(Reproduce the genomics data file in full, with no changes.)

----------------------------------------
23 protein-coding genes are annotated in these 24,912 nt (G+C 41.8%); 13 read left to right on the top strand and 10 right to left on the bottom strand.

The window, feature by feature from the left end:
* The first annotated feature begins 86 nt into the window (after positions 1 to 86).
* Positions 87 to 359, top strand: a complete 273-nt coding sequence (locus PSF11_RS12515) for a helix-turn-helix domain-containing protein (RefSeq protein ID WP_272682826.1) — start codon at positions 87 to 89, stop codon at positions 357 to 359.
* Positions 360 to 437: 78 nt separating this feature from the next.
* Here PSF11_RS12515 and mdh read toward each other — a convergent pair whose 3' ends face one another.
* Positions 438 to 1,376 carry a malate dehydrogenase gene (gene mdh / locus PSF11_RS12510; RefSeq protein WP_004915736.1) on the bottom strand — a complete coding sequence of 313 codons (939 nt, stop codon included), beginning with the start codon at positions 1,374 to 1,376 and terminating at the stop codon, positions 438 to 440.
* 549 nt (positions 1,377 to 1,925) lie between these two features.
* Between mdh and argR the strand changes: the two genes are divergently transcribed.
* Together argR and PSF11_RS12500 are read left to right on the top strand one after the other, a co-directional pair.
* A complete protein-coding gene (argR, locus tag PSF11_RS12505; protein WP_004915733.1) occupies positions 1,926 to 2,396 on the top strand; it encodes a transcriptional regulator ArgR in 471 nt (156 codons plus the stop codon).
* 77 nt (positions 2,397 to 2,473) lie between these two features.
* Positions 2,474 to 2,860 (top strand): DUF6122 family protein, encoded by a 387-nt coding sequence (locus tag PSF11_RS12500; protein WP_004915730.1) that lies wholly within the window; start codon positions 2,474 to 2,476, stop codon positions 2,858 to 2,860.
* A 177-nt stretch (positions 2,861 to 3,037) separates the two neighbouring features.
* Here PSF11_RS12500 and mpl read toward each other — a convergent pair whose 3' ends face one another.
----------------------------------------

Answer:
23 protein-coding genes are annotated in these 24,912 nt (G+C 41.8%); 13 read left to right on the top strand and 10 right to left on the bottom strand.

The window, feature by feature from the left end:
* The first annotated feature begins 86 nt into the window (after positions 1 to 86).
* Positions 87 to 359, top strand: a complete 273-nt coding sequence (locus PSF11_RS12515) for a helix-turn-helix domain-containing protein (RefSeq protein ID WP_272682826.1) — start codon at positions 87 to 89, stop codon at positions 357 to 359.
* Positions 360 to 437: 78 nt separating this feature from the next.
* Here PSF11_RS12515 and mdh read toward each other — a convergent pair whose 3' ends face one another.
* Positions 438 to 1,376 carry a malate dehydrogenase gene (gene mdh / locus PSF11_RS12510; RefSeq protein WP_004915736.1) on the bottom strand — a complete coding sequence of 313 codons (939 nt, stop codon included), beginning with the start codon at positions 1,374 to 1,376 and terminating at the stop codon, positions 438 to 440.
* 549 nt (positions 1,377 to 1,925) lie between these two features.
* Between mdh and argR the strand changes: the two genes are divergently transcribed.
* Together argR and PSF11_RS12500 are read left to right on the top strand one after the other, a co-directional pair.
* A complete protein-coding gene (argR, locus tag PSF11_RS12505; protein WP_004915733.1) occupies positions 1,926 to 2,396 on the top strand; it encodes a transcriptional regulator ArgR in 471 nt (156 codons plus the stop codon).
* 77 nt (positions 2,397 to 2,473) lie between these two features.
* Positions 2,474 to 2,860 (top strand): DUF6122 family protein, encoded by a 387-nt coding sequence (locus tag PSF11_RS12500; protein WP_004915730.1) that lies wholly within the window; start codon positions 2,474 to 2,476, stop codon positions 2,858 to 2,860.
* A 177-nt stretch (positions 2,861 to 3,037) separates the two neighbouring features.
* Here PSF11_RS12500 and mpl read toward each other — a convergent pair whose 3' ends face one another.